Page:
Shining a light on the global spread of cities
Reference article: Goldblatt, R., M.F. Stuhlmacher, B. Tellman, N. Clinton, G. Hanson, M. Georgescu, C. Wang, F. Serrano-Candela, A.K. Khandelwal, M.-H. Cheng and R.C. Balling Jr. 2018. Using landsat and nighttime lights for supervised pixel-based image classification of urban land cover. Remote Sensing of Environment 205: 253–275. DOI: 10.1016/j.rse.2017.11.026
Mapping our urban planet
As people across the world migrate toward cities, urban areas are steadily expanding. Adding an area about the size of Belgium from 1970–2000, this ongoing mass migration is creating new urban ecosystems out of the forests, farmlands, and other landscapes that preceded them. A new study by Goldblatt and their colleagues demonstrate how we can better keep tabs on the spread of urban areas using a novel combination of satellite data.
A bird’s-eye view, 700 kilometers up
Satellite observations of the Earth’s surface can be a powerful tool for routinely monitoring human and natural processes, like for example detecting Amazon deforestation. Earth orbiting satellites, like the Landsat series in operation since 1972, make images of the planet surface by collecting reflected light of different wavelengths while passing overhead. The mix of wavelengths in each image pixel (its spectrum) contains information on that little piece of land because the light had to interact with the surface before being reflected back upwards to the sensor. An entire science of remote sensing has grown up around interpreting what these spectral mixes tell us about the land, air, and ocean, and researchers stay busy thinking up new sensor designs to fly on future missions.
Crunching the numbers
The usual approach to mapping different types of land cover is to feed satellite data through a computer program (often in the realm of “machine learning”) that compares the spectral signature of each pixel to a kind of template, a set of example pixels of the land cover of interest. This “training data” has to first be produced by a human researcher using their eyeballs to identify areas that represent each targeted class of land cover. The computer program then attempts to assign each pixel a cover type based on its statistical similarity to the training data it was given. The researchers then often have to go back and test the accuracy of their map against a set of “validation” data, another independent collection of human-classified pixels.
All this human intervention means training and validation data tend to be rare and expensive. However, such specific training and validation data are still frequently necessary because classification tends to works well only for limited geographical areas and times, making accurate global land cover mapping difficult. And mapping cities can prove even more tricky, given the vagaries around the definition of “urban” land, and the complex mix of cover found in many built-up areas.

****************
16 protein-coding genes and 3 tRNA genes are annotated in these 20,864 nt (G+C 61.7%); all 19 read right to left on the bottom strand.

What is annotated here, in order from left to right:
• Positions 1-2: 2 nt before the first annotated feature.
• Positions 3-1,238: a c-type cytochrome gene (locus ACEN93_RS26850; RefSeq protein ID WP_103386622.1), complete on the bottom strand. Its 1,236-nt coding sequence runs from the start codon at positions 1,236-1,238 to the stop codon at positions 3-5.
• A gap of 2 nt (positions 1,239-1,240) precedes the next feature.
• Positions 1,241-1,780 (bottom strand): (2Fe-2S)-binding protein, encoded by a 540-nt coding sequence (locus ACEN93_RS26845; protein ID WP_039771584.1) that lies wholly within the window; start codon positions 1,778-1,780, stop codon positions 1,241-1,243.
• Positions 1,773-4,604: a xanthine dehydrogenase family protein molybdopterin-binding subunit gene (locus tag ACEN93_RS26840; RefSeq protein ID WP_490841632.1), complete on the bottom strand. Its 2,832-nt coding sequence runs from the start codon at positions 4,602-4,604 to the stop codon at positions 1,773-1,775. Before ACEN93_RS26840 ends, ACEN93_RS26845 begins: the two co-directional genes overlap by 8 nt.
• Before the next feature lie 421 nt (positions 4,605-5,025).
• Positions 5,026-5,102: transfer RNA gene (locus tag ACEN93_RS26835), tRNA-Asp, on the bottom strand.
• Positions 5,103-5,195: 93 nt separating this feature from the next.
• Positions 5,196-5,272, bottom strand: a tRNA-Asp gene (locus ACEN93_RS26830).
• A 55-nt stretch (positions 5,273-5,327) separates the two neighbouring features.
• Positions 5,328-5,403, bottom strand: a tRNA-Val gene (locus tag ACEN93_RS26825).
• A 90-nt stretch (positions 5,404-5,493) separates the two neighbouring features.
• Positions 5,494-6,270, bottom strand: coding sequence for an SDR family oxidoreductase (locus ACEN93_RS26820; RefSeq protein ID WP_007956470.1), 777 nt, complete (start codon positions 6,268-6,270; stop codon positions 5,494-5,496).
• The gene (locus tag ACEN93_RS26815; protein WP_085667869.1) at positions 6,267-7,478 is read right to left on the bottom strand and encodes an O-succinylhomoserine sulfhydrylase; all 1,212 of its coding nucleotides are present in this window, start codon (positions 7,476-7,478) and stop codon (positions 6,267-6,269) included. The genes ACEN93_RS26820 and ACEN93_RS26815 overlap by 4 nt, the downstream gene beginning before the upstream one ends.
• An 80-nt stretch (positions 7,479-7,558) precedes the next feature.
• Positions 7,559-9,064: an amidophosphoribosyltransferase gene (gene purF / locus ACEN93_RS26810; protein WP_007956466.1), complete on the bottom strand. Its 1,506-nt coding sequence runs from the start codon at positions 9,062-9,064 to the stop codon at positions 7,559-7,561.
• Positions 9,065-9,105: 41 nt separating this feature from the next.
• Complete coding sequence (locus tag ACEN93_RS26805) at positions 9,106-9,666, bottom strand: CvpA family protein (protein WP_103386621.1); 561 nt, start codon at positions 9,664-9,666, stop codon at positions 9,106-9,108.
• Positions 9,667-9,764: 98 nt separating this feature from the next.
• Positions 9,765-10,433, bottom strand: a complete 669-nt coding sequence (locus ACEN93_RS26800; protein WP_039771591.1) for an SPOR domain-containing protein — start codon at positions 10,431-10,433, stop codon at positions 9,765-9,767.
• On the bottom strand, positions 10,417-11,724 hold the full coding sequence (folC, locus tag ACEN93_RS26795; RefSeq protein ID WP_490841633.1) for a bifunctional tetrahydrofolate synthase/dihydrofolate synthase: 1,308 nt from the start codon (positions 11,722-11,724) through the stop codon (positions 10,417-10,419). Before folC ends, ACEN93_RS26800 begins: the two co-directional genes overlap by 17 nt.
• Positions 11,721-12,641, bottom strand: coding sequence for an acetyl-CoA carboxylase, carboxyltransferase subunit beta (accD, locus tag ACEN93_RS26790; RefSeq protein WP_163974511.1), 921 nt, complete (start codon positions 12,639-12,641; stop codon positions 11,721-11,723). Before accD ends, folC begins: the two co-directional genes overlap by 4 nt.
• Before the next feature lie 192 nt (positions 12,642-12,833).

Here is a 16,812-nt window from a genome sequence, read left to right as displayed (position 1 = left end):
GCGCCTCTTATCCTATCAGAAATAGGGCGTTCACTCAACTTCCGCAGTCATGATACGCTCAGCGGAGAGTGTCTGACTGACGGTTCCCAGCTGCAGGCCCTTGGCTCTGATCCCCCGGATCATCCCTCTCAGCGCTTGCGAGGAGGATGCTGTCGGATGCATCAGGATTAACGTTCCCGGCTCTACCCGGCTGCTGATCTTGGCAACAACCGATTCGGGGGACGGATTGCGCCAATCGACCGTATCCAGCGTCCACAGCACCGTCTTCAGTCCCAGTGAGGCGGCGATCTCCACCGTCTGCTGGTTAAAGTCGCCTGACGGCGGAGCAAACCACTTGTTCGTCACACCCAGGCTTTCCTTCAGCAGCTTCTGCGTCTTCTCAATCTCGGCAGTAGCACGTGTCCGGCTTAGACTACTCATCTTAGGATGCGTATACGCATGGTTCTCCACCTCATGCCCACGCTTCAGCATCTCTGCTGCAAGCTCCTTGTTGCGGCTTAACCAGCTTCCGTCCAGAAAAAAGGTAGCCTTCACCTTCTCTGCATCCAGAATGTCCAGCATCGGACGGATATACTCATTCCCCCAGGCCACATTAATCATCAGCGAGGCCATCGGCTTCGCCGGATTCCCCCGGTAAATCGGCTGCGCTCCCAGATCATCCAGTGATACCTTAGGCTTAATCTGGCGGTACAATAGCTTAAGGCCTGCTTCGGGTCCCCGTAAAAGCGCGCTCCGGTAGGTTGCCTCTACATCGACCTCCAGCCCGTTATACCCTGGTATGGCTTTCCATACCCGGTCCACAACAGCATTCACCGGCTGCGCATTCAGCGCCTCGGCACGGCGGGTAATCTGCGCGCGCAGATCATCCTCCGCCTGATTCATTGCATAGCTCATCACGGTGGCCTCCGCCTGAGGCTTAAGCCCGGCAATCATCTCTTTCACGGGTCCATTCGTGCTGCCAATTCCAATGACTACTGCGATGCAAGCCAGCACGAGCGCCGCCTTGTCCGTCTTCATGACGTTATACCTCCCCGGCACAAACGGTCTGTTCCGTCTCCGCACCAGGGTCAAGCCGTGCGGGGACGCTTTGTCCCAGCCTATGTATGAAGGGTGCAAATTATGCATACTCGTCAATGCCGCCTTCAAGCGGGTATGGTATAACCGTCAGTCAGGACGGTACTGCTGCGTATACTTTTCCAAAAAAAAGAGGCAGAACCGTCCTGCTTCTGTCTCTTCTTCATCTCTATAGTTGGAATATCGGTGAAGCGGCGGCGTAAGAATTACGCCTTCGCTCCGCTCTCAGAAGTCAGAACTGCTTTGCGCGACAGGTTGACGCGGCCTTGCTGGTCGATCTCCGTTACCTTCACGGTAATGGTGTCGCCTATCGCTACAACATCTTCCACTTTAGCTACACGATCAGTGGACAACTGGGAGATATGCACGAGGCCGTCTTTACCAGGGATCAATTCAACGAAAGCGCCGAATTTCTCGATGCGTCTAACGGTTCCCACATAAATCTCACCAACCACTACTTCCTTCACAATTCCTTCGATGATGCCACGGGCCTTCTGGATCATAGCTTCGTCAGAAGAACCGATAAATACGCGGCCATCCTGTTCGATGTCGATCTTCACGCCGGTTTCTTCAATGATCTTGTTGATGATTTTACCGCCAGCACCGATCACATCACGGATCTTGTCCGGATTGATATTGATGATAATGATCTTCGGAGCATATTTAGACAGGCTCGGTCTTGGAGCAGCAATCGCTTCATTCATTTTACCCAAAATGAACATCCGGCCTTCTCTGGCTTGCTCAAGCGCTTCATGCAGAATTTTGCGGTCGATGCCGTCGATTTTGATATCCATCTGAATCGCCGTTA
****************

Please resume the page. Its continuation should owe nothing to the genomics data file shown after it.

Use a robot to train a robot
To streamline satellite mapping of urban areas, Goldblatt and colleagues turned to another signature of our cities – the nighttime glow of our electric lights. Testing their approach on the countries of Mexico, India, and the U.S., the researchers combined 30-meter-resolution Landsat data with lower-resolution data available from a constellation of military weather satellites that can detect the glow of urban lights at night (as well as gas flares and squid boats). Since these nighttime lights give an independent sense of where “urban” land is likely to be, the researchers could then tell a computer to sample these pixels to form its own training data for classification, rather than asking a human to do the work. They then used several other machine learning techniques to allow the computer to optimize and tweak parameters to get the best final fit to another independent set of validation data.
The result of their work is an automated process for mapping cities that is both more accurate and in higher spatial resolution than other satellite-based maps – demonstrating a technique that can be potentially applied across the globe and requiring much less intensive human labor. Improvements in image processing as demonstrated in the study may allow for a better and more frequently updated picture of the global extent of cities that can be useful in a host of fields from urban planning, to climate modeling, to disaster response.
The next time you find yourself looking out across the city lights, imagine that the glow you see might be quietly helping computers and satellites map all the places humans have come to live across the planet.